If Government Is So Good, Let It Fix Journalism

     No matter how much conservatives might resist, some issues seem to call for federal intervention.

     Imagine something so important that threats to a particular industry are endangering our children’s future. One scary multibillion-dollar cabal of companies has huge influence in Washington, and its ads tell you what products to use every day. The firms involved typically report double-digit profits, a favorite complaint of anti-business types.

     I’m talking about health care, right?

     Wrong. I’m talking about the media. After all, if the journalistic prescription for nationalized health insurance is such a good idea, then why not apply the same remedy to the many ills of the news business?

     The founding fathers considered journalism important enough to protect freedom of the press in the First Amendment. It’s the linchpin of democracy and enables children and adults to learn what’s going on in the world. So it would seem logical that journalists who so openly support nationalized health care would support nationalized news.

     The parallels are obvious. “Private Medicare Advantage offers as many as 50 different plans, causing untold confusion over coverage, premiums, copays, provider networks,” warned CBS investigative correspondent Armen Keteyian back in July.

     The media landscape is far more cluttered than just 50 plans. We can get news from thousands of daily and weekly newspapers around the nation; three broadcast networks, three major cable outlets, tons of smaller news shows, the Internet, newsletters, talk radio and more. Many people download news to their iPods or, sadly, try to glean information from “The Daily Show.” Imagine how confusing that must be.

     The media attitude about government shows up particularly when Hillary Clinton talks health care. The September 17 issue of Newsweek previewed the latest version of Hillarycare by telling readers socialized medicine isn’t all that bad.

     “Her health-care plan, which will be announced in the coming weeks, is expected to be bold, but hardly radical,” declared Jonathan Darman. Government control isn’t radical to Newsweek.

     This week, the Society of Professional Journalists meets in Washington, the land of ever-bigger government. The annual conference comes at a time when news veterans publicly fear for the economic future of their industry – described as “undeniably bleak” by the September/October Columbia Journalism Review.

     Things are so bad that CJR convened a recent “panel of top editors and a media investor” to look at the future of newspapers. Unsurprisingly, some on the panel actually talked about government intervention in the media. “To survive, journalism and journalists need to let go of their aversion to Uncle Sam,” wrote Bree Nordenson in a CJR story dubbed “The Uncle Sam solution.”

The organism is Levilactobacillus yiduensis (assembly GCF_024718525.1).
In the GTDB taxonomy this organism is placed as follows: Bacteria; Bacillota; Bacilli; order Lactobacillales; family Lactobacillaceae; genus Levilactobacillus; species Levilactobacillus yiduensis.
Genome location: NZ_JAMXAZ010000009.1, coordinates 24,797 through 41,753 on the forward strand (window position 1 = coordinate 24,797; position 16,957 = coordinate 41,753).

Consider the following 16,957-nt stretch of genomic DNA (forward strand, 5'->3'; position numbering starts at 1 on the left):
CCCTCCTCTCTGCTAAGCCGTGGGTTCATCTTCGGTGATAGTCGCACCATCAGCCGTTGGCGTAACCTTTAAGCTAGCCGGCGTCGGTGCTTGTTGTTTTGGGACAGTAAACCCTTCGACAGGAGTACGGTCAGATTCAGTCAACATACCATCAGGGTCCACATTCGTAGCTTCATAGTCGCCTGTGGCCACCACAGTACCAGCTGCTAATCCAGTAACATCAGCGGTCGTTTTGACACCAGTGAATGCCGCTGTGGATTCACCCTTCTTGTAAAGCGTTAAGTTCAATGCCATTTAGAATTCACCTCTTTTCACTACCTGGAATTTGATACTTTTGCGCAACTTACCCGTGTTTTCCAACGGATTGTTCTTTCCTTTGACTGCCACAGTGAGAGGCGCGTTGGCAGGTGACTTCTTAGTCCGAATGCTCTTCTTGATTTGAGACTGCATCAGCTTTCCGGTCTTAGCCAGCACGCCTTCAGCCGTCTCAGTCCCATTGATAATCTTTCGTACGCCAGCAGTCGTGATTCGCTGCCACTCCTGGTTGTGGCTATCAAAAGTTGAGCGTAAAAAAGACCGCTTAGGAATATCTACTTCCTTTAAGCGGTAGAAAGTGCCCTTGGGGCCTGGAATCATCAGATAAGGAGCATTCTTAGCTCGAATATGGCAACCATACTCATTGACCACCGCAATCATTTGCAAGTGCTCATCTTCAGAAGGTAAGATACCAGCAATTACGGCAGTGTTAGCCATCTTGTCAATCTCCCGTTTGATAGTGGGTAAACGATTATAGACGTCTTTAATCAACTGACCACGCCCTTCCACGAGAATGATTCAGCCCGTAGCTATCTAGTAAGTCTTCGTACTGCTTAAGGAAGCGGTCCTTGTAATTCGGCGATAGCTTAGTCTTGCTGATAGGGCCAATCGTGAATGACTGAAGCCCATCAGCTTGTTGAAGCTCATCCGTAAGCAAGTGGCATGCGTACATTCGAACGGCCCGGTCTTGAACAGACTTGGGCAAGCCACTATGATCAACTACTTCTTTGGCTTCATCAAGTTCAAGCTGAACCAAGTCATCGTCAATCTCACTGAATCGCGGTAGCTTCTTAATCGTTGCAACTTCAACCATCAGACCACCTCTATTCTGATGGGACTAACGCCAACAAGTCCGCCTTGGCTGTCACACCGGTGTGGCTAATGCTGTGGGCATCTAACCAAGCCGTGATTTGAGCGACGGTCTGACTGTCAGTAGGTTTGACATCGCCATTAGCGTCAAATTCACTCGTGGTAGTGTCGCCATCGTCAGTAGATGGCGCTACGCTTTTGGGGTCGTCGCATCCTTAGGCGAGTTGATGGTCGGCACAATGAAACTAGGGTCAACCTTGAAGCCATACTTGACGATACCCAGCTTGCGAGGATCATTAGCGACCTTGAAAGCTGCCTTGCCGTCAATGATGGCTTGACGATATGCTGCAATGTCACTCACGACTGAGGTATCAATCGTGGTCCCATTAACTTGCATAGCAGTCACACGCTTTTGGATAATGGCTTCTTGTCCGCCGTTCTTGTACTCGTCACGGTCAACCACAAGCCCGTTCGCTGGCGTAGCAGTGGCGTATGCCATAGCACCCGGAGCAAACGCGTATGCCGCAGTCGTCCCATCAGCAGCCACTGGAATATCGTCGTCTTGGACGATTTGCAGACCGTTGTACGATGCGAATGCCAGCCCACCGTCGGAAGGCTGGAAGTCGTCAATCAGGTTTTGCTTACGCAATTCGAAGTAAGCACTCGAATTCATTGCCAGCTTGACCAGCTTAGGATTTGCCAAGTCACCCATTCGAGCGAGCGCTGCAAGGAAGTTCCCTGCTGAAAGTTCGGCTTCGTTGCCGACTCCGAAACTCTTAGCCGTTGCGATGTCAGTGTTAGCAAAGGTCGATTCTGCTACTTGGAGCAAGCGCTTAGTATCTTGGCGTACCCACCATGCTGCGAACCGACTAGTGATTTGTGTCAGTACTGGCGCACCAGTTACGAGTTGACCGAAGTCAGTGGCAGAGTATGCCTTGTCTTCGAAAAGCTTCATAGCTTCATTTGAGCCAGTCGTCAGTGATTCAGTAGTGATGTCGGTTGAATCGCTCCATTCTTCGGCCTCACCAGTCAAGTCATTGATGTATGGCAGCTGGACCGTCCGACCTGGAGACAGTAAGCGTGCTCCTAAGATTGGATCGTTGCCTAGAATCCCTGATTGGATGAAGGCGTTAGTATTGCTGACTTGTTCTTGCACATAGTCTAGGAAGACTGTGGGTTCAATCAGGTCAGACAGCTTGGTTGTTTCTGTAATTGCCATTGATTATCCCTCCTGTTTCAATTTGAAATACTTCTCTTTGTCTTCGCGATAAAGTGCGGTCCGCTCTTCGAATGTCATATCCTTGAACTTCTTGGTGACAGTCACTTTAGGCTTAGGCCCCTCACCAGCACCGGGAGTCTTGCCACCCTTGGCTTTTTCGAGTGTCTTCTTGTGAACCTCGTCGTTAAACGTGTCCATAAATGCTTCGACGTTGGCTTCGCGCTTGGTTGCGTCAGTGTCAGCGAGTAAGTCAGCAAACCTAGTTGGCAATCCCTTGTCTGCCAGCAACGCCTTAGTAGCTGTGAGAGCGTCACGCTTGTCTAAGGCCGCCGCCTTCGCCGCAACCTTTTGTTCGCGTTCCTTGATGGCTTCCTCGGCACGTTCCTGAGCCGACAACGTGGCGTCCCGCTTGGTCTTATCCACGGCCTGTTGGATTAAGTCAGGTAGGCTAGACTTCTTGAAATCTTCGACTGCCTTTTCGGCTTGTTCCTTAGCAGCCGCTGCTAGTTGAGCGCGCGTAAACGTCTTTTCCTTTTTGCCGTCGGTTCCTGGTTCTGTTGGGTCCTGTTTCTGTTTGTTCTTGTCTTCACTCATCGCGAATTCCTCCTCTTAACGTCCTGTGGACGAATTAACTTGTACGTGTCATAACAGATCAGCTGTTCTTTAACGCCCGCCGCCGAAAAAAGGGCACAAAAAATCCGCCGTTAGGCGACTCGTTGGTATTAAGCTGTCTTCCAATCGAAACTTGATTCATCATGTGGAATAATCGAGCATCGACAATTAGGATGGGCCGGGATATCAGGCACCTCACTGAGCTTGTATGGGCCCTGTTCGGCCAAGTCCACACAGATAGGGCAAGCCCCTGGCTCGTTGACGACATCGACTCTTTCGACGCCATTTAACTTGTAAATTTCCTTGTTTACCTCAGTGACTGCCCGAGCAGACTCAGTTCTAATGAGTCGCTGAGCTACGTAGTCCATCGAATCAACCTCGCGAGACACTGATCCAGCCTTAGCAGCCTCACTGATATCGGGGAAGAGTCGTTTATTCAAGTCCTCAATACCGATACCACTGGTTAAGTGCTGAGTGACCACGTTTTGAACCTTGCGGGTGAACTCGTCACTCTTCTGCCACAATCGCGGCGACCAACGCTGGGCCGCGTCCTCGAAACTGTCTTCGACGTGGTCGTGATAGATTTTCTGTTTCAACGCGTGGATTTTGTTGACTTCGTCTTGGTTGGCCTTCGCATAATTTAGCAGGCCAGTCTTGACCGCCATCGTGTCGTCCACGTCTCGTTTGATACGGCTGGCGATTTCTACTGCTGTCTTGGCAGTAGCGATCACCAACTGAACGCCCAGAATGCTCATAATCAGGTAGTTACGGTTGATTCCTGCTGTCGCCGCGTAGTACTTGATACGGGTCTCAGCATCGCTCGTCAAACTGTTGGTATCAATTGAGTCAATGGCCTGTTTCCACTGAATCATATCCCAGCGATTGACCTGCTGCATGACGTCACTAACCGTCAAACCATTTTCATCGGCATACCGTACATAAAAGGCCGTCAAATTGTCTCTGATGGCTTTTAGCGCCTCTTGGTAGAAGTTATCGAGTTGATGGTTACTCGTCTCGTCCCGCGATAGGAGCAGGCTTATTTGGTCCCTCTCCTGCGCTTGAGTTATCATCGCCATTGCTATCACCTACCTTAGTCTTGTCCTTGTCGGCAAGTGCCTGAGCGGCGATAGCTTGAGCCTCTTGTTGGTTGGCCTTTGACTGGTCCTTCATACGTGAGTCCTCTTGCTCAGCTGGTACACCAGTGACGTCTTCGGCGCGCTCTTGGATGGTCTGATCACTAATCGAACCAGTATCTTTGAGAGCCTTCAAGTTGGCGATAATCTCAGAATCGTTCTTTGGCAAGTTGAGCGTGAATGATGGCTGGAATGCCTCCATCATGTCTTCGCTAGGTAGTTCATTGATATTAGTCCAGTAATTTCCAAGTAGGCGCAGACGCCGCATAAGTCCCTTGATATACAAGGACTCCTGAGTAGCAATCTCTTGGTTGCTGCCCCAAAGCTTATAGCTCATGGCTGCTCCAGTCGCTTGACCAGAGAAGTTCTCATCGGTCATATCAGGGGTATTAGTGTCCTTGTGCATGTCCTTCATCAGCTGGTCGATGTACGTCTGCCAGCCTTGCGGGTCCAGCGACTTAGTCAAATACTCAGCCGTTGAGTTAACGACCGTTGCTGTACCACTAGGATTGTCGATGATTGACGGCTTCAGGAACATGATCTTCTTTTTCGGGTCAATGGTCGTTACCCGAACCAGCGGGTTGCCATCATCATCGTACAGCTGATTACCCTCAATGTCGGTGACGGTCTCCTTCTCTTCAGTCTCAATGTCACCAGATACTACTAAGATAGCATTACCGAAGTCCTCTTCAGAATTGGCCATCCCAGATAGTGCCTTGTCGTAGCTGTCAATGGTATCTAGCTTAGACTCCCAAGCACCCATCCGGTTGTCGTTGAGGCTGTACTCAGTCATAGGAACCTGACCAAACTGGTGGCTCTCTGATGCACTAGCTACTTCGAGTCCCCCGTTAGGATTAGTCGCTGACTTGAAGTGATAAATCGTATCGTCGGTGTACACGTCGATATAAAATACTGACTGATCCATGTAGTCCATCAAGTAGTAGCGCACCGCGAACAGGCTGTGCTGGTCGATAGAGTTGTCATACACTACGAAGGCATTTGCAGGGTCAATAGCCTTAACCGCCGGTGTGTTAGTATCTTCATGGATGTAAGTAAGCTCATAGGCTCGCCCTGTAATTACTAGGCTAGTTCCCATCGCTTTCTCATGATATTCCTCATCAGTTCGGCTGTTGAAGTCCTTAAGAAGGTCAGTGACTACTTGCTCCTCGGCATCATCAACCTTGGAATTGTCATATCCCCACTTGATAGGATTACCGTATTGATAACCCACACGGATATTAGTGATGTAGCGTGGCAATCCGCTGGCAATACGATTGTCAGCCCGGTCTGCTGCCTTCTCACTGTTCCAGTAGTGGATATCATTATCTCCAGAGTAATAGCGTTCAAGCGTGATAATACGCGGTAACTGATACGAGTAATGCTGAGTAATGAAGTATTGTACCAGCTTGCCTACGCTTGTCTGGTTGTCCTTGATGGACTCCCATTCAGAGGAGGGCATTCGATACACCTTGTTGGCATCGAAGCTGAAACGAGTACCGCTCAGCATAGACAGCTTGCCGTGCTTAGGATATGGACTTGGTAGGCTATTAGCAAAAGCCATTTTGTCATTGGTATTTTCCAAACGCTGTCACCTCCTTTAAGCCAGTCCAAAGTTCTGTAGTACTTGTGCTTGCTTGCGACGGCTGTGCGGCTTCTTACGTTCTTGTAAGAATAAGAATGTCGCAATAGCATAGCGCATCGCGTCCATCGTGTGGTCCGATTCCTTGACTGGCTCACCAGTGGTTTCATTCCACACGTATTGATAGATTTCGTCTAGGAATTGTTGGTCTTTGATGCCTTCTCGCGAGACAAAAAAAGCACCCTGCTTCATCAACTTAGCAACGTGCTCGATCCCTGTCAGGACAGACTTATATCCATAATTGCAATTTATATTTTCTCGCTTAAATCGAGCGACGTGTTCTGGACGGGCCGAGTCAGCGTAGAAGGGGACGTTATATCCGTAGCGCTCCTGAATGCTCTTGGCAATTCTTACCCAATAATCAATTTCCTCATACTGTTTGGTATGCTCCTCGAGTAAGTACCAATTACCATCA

Nordenson further claimed that the whole essence of journalism conflicts with making money “because commercially funded media cannot pursue economic self-interest without harming their public-service roles.” That leaves it up to government to fill the void.

     Given that attitude, it’s no wonder that CBS’s Russ Mitchell described a $35-billion health insurance increase by saying “Congress is working to put a dent in the health care crisis.” That was Mitchell’s description of the battle over the State Children’s Health Insurance Program – a fight between Bush’s proposed $5-billion increase and a liberal increase seven times higher.

     The news media depict Bush and his supporters as anti-child. The October 1 Christian Science Monitor said Republicans don’t want to have to explain “a vote against health care for poor children.” The Monitor seems to forget that the left-wing expansion of the program would give welfare to families earning up to $83,000 a year.

     Journalists act like government solutions are the cure to every industry disease. That is until you look closer at how they view government intervention in their own industry.

     Nordenson seemed surprised that Tom Rosenstiel, director of the Project for Excellence in Journalism, dismissed her solution to the typical media business model. “I'm not a big fan of government support” for the media, he said. When Nordenson pressed and wanted to put the idea “on the table,” he responded more strongly. “Well, I'd take it off the table.”

     I agree completely. The last thing a free press needs is government intervention through funding, control or the return of the mislabeled “Fairness Doctrine.” But if government is a bad idea for something so important to the health of the United States, how can journalists rationalize that we need government to provide health insurance for every one of its residents?

Dan Gainor is The Boone Pickens Free Market Fellow and director of the Media Research Center’s Business & Media Institute.